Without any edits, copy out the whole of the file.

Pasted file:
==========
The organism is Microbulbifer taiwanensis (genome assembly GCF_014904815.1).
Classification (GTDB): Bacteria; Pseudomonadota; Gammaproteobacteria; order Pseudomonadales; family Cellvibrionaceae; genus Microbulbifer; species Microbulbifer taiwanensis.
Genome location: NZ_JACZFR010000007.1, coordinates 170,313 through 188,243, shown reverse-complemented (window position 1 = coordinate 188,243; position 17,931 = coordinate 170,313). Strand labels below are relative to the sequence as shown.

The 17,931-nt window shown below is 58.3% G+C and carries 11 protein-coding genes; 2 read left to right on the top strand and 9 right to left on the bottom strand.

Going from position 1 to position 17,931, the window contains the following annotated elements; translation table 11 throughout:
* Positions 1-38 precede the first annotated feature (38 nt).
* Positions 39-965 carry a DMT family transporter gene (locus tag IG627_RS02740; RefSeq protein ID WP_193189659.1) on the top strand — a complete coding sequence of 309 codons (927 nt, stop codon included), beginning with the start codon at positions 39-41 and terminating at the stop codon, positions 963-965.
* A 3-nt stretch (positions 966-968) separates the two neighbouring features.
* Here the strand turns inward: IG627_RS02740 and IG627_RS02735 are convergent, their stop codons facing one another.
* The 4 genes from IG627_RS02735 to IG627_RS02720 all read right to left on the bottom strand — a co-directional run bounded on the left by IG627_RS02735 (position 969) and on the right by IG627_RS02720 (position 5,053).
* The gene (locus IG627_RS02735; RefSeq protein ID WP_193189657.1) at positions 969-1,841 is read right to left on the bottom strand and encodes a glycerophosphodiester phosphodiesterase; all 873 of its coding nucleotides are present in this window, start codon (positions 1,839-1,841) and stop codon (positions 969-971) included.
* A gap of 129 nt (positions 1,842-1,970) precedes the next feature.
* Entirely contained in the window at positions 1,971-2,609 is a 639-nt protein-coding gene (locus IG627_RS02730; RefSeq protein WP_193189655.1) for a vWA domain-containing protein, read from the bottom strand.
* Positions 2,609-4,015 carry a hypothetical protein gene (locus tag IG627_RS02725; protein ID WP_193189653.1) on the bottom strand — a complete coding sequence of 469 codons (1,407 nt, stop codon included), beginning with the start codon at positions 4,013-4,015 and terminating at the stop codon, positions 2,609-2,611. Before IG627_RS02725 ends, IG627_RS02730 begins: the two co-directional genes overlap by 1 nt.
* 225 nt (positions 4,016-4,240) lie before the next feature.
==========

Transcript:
The organism is Microbulbifer taiwanensis (genome assembly GCF_014904815.1).
Classification (GTDB): Bacteria; Pseudomonadota; Gammaproteobacteria; order Pseudomonadales; family Cellvibrionaceae; genus Microbulbifer; species Microbulbifer taiwanensis.
Genome location: NZ_JACZFR010000007.1, coordinates 170,313 through 188,243, shown reverse-complemented (window position 1 = coordinate 188,243; position 17,931 = coordinate 170,313). Strand labels below are relative to the sequence as shown.

The 17,931-nt window shown below is 58.3% G+C and carries 11 protein-coding genes; 2 read left to right on the top strand and 9 right to left on the bottom strand.

Going from position 1 to position 17,931, the window contains the following annotated elements; translation table 11 throughout:
* Positions 1-38 precede the first annotated feature (38 nt).
* Positions 39-965 carry a DMT family transporter gene (locus tag IG627_RS02740; RefSeq protein ID WP_193189659.1) on the top strand — a complete coding sequence of 309 codons (927 nt, stop codon included), beginning with the start codon at positions 39-41 and terminating at the stop codon, positions 963-965.
* A 3-nt stretch (positions 966-968) separates the two neighbouring features.
* Here the strand turns inward: IG627_RS02740 and IG627_RS02735 are convergent, their stop codons facing one another.
* The 4 genes from IG627_RS02735 to IG627_RS02720 all read right to left on the bottom strand — a co-directional run bounded on the left by IG627_RS02735 (position 969) and on the right by IG627_RS02720 (position 5,053).
* The gene (locus IG627_RS02735; RefSeq protein ID WP_193189657.1) at positions 969-1,841 is read right to left on the bottom strand and encodes a glycerophosphodiester phosphodiesterase; all 873 of its coding nucleotides are present in this window, start codon (positions 1,839-1,841) and stop codon (positions 969-971) included.
* A gap of 129 nt (positions 1,842-1,970) precedes the next feature.
* Entirely contained in the window at positions 1,971-2,609 is a 639-nt protein-coding gene (locus IG627_RS02730; RefSeq protein WP_193189655.1) for a vWA domain-containing protein, read from the bottom strand.
* Positions 2,609-4,015 carry a hypothetical protein gene (locus tag IG627_RS02725; protein ID WP_193189653.1) on the bottom strand — a complete coding sequence of 469 codons (1,407 nt, stop codon included), beginning with the start codon at positions 4,013-4,015 and terminating at the stop codon, positions 2,609-2,611. Before IG627_RS02725 ends, IG627_RS02730 begins: the two co-directional genes overlap by 1 nt.
* 225 nt (positions 4,016-4,240) lie before the next feature.